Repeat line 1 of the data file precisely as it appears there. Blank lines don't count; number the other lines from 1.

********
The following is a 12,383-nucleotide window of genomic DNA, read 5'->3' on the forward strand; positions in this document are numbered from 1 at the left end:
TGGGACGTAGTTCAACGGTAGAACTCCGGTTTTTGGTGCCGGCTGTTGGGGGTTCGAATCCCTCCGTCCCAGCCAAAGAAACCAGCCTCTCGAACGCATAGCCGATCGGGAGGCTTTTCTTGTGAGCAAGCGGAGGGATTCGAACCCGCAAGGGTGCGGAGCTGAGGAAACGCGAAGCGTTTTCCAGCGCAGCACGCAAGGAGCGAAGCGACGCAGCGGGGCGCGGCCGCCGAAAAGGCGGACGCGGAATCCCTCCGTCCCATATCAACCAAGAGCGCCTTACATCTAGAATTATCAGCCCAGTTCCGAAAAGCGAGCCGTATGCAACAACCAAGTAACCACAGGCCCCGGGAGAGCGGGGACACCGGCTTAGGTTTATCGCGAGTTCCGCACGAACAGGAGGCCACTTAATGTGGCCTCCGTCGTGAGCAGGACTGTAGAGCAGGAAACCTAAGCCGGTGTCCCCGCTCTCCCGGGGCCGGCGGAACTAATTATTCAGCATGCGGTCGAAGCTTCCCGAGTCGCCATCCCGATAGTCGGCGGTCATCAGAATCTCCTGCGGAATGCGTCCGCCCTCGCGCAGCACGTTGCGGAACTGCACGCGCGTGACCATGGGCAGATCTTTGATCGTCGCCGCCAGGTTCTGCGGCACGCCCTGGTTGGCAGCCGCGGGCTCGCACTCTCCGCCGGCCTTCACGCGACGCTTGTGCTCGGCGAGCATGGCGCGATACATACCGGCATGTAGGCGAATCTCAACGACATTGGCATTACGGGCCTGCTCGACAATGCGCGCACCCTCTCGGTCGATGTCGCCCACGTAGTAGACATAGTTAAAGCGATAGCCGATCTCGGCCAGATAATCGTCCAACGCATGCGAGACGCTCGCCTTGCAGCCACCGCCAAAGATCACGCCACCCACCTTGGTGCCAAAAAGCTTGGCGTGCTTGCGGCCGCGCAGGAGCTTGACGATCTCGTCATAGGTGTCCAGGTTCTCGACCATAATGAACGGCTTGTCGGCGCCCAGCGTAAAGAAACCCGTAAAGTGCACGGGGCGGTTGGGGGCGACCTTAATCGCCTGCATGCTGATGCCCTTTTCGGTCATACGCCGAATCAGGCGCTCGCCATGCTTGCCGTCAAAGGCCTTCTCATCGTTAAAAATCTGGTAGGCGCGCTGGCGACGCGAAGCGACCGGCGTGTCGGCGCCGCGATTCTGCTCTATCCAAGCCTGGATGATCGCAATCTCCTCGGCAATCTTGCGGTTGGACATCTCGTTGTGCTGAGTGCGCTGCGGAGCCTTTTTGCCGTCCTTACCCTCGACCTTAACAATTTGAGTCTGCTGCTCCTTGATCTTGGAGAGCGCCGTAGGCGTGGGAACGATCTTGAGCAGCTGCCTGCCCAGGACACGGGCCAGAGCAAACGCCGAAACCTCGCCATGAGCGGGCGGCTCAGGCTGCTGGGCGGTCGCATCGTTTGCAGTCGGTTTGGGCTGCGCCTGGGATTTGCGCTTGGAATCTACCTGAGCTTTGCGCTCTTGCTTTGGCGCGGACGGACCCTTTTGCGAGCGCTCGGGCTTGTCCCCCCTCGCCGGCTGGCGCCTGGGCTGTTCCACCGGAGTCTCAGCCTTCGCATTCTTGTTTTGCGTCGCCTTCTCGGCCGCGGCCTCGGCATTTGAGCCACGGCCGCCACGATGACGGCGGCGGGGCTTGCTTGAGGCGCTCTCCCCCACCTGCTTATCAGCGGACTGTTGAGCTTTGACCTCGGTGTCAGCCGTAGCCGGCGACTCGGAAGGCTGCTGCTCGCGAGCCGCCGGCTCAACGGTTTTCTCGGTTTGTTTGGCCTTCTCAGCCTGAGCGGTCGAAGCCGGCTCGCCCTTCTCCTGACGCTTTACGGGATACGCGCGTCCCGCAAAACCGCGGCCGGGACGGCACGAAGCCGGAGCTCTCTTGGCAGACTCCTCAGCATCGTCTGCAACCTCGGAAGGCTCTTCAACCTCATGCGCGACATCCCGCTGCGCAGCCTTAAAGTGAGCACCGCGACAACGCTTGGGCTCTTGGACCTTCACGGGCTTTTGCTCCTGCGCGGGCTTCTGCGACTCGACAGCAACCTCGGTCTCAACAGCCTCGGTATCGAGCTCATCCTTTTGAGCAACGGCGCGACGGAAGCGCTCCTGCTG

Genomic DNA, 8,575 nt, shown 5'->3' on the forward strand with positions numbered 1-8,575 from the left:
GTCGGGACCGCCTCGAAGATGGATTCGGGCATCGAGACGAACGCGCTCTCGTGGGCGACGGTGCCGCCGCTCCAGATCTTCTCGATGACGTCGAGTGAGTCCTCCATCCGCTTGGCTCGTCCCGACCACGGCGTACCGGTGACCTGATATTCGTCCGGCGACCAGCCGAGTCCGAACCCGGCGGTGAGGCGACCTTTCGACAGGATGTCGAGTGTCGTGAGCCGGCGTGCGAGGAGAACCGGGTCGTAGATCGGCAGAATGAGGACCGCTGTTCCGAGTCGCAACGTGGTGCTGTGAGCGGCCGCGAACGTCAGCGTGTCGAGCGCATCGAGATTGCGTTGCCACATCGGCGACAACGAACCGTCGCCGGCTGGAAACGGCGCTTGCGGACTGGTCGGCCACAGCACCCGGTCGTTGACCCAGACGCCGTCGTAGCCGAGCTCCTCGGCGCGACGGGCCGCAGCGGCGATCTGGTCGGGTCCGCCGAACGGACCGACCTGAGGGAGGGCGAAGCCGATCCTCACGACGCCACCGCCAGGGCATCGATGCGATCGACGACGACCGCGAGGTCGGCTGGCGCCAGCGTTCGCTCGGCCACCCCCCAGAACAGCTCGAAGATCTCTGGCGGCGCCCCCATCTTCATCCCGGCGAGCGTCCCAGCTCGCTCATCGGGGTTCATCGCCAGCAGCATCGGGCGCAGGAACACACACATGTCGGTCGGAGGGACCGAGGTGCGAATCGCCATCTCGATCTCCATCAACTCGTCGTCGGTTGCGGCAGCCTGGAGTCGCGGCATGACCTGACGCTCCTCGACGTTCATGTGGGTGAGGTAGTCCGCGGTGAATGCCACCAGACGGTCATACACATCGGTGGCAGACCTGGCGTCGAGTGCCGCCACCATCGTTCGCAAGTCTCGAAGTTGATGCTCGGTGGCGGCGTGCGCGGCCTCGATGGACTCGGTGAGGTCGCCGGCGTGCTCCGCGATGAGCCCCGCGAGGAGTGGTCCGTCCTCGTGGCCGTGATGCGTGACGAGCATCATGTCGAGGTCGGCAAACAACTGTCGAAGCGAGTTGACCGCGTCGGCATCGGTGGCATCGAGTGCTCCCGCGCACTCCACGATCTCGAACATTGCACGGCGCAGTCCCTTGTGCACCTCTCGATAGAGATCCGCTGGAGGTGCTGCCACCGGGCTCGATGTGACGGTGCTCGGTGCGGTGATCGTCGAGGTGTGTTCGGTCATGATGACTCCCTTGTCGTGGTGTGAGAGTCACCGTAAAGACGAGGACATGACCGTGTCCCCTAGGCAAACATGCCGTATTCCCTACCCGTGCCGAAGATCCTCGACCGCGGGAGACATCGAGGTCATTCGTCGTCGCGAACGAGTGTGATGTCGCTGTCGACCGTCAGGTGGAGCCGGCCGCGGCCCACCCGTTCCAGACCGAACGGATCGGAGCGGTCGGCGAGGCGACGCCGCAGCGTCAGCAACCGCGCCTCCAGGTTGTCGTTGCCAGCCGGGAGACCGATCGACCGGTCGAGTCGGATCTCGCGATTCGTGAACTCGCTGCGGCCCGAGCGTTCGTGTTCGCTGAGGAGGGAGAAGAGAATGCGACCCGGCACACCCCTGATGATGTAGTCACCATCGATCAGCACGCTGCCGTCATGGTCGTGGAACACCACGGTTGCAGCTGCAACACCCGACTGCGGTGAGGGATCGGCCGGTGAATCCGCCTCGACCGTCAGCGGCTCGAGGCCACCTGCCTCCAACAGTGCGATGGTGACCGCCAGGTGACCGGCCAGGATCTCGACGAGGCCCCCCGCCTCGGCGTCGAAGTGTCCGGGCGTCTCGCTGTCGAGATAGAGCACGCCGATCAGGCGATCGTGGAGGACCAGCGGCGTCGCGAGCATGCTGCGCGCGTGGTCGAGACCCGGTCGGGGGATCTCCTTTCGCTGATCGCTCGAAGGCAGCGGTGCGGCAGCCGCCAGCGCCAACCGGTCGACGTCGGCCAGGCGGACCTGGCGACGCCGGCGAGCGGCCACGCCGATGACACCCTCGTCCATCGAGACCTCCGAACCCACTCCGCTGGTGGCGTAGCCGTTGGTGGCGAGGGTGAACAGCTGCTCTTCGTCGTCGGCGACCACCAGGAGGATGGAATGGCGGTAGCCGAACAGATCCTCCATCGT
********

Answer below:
The following is a 12,383-nucleotide window of genomic DNA, read 5'->3' on the forward strand; positions in this document are numbered from 1 at the left end: